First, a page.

Conference Paper (PDF): International Seminar on Safety and Security of Autonomous Vessels (ISSAV) and European STAMP Workshop and Conference (ESWC) 2019, At Helsinki, Finland
To date, academic research on intelligent shipping has explored risks associated with navigation solutions embedded on-board ships. Consequently, much less research focus has been drawn on understanding challenges associated with the utilisation of new technologies in the fairway and the infrastructure surrounding a ship operating as an autonomous system of systems.
Intelligent fairway is a complex emerging concept and there are no standards and/or guidelines that describe considerations on risks, emerging technology features and what facilities should offer. This paper reviews some risks of relevance to remote pilotage in Rauma 12-meter conventional fairway based on industry best practices and accident statistics. It is concluded that the transformation from conventional to remote pilotage mainly relates to challenges related to de-risking and implementing technologies, as well as the need to develop modern risk management systems and unified regulations.
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Article Wärtsilä simulation technology creating an essential testing environment for smart marine solutions
by Wärtsilä Corporation - published on 26 March 2020
The technology group Wärtsilä has delivered a navigation simulator and specific mathematical models to the Satakunta University of Applied Sciences (SAMK) in the city of Rauma, Finland. These will be used as an essential enabler in the Intelligent Shipping Technology Test Laboratory (ISTLAB) project, which aims at creating a technically precise testing environment for remotely controlled, autonomous vessels. The contract with Wärtsilä was signed in the 4th quarter of 2019.
Article "Pilotage Escort" among Covid-19 measures introduced at Peterhead Port
by Marine-Pilots.com - published on 17 April 2020
Opinion New article by The Standard Club: "Remote pilotage - perspective and risks to consider"
by Marine-Pilots.com - published on 8 June 2020
Article Origins of the IMPA pilot mark
by Kevin Vallance deep sea pilot and author - published on 24 October 2019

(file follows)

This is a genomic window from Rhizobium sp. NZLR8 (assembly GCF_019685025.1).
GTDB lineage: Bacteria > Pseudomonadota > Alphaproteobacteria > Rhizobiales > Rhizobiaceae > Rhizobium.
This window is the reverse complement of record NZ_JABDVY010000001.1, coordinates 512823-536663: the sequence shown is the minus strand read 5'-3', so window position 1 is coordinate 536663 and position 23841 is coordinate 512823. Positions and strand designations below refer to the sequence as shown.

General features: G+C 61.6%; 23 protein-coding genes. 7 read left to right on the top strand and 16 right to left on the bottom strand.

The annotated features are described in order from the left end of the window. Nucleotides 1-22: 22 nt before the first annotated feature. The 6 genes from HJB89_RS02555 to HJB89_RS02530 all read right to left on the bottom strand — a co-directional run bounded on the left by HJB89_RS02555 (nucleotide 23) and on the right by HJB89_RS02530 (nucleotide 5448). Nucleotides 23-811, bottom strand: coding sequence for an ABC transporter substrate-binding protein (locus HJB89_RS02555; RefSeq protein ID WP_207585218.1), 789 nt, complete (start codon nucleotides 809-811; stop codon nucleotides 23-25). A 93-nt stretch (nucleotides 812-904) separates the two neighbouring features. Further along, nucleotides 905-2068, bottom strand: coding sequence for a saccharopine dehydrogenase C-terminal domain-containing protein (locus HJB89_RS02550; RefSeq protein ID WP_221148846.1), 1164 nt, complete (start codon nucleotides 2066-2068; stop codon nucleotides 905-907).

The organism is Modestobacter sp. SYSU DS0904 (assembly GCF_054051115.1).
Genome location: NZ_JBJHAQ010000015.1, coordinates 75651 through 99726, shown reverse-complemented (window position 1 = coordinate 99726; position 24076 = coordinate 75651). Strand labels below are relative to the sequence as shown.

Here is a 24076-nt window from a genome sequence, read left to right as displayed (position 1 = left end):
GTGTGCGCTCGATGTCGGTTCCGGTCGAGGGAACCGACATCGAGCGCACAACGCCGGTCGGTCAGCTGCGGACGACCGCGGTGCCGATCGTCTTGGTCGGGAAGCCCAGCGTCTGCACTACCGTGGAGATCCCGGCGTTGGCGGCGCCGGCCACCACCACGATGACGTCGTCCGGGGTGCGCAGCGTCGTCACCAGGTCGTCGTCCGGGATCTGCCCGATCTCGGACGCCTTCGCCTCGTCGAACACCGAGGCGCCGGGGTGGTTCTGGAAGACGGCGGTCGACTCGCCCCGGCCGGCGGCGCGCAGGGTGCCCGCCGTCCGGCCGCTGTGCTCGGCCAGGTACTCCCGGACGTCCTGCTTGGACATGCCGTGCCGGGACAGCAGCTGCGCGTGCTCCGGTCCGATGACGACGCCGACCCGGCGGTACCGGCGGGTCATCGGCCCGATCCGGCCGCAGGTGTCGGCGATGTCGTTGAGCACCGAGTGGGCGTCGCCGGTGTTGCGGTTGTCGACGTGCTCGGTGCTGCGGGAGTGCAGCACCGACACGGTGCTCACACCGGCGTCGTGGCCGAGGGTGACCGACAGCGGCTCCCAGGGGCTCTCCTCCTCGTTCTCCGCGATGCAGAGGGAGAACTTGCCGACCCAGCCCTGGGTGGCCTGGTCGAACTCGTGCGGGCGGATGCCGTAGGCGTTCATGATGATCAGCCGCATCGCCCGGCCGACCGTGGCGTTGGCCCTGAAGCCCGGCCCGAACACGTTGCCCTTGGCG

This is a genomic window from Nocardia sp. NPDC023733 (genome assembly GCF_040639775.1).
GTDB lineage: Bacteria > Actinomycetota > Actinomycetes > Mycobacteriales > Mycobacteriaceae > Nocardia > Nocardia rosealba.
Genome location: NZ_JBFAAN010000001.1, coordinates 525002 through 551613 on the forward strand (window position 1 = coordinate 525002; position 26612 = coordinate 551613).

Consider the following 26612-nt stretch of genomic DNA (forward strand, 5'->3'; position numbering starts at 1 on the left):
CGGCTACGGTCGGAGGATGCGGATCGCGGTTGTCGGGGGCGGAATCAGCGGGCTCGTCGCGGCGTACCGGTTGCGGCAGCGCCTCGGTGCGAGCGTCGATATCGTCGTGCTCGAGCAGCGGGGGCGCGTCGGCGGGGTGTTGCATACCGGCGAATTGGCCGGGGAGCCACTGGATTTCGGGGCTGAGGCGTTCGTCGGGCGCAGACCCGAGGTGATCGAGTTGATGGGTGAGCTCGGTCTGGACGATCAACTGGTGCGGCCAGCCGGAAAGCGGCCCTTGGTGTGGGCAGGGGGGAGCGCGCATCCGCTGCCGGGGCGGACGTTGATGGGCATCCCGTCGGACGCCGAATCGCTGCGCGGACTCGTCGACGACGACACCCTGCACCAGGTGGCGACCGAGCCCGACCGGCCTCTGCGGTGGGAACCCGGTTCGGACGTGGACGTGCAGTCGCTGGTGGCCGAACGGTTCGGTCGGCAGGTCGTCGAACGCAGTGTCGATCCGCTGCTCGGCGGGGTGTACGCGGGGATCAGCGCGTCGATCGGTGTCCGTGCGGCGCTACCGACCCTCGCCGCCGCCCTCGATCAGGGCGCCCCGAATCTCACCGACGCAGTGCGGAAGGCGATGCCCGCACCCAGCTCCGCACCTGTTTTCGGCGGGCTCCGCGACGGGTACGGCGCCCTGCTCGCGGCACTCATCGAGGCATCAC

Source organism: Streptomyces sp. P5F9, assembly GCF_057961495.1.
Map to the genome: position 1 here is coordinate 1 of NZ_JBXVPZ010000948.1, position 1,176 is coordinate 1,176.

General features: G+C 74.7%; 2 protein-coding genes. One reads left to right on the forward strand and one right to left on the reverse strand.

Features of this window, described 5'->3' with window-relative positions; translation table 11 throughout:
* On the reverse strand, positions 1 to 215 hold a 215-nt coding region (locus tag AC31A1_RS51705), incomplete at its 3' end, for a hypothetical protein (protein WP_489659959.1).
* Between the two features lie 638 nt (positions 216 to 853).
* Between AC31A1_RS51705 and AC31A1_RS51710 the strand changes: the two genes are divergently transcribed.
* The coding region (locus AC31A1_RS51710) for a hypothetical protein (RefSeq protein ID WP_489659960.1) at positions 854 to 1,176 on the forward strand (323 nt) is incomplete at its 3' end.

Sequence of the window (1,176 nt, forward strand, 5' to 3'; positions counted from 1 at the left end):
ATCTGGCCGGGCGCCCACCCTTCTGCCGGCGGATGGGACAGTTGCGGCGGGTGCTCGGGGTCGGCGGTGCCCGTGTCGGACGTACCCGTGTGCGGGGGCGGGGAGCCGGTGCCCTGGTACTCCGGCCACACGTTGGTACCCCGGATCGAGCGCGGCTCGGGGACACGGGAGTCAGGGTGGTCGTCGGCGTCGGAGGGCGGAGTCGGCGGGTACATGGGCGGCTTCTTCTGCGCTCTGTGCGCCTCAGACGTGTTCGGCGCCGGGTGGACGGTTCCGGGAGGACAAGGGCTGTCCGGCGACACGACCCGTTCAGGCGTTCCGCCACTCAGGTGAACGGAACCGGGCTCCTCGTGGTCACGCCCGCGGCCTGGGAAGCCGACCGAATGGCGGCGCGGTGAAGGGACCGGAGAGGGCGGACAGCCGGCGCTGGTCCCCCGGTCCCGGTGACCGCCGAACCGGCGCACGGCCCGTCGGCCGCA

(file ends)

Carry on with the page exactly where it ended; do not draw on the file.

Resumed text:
There are many things in both our everyday and professional lives which we take for granted and never question the origins of, an example of this might be the IMPA recommended ‘pilot mark or pilot line’, which is sometimes seen on the side of vessels indicating where a vessels freeboard exceeds 9 metres.
Video “Harbor Pilot” 1960s Los Angeles Harbor Freighters & Ships Education Film
Harbor Pilot is a short film from 1967 that gives viewers a brief look at what a harbor pilot is and does. The film opens with footage of a sailboat sailing at sea, followed by a shot of a rocky coastline (01:10) and then an aerial view of a modern harbor — the Port of Los Angeles. A large freight ship, SS Gemstone, is out at sea. A harbor pilot stands on land at the Port of Los Angeles, looking out over the harbor. He walks into the pilot station at the entrance to the harbor to check the schedule. He looks through a telescope for an incoming ship (02:35). The pilot walks out onto the dock and climbs into the pilot boat, which he then steers to the incoming ship (03:49). The harbor pilot climbs out of the boat and up the side of the ship. On the bridge, he meets with the ship’s captain and tells the man at the wheel where to go to stay in deep water. The ship moves in toward the docks with the assistance of tugboats (05:10). The film shows several different kinds of buoys out in the harbor. A big dredging machine dredges the harbor (06:25); sand and rocks are pumped through a pipe and onto land. Viewers see ships as they pass each other in the harbor (07:00). A tugboat pushes the ship sideways to get it next to the dock. A heavy rope is lowered from the ship and is tied to the dock. The harbor pilot stands on another large ship as it leaves port and moves through harbor out to sea. A pilot boat comes out to the ship to get the harbor pilot and take him back to shore (08:59). The harbor pilot stands at the bow of the pilot boat as it moves back to port.A maritime pilot, marine pilot, harbor pilot, bar pilot, or simply pilot, is a sailor who maneuvers ships through dangerous or congested waters, such as harbors or river mouths. They are navigational experts possessing knowledge of the particular waterway such as its depth, currents, and hazards.Normally, the pilot joins an incoming ship prior to the ship's entry into the shallow water at the designated "pilot boarding area" via helicopter or pilot boat and climbs a pilot ladder sometimes up to 40 feet (~12 metres) to the deck of the largest container and tanker ships. Climbing the pilot ladder can be dangerous, even more so in rough seas considering that both the ship to be piloted and the pilot's own vessel are usually both moving. With outgoing vessels, a pilot boat returns the pilot to land after the ship has successfully negotiated coastal waters. The film was made by Arthur Evans, John and Barbara Upton, and Walter Soul, and released by Bailey Films.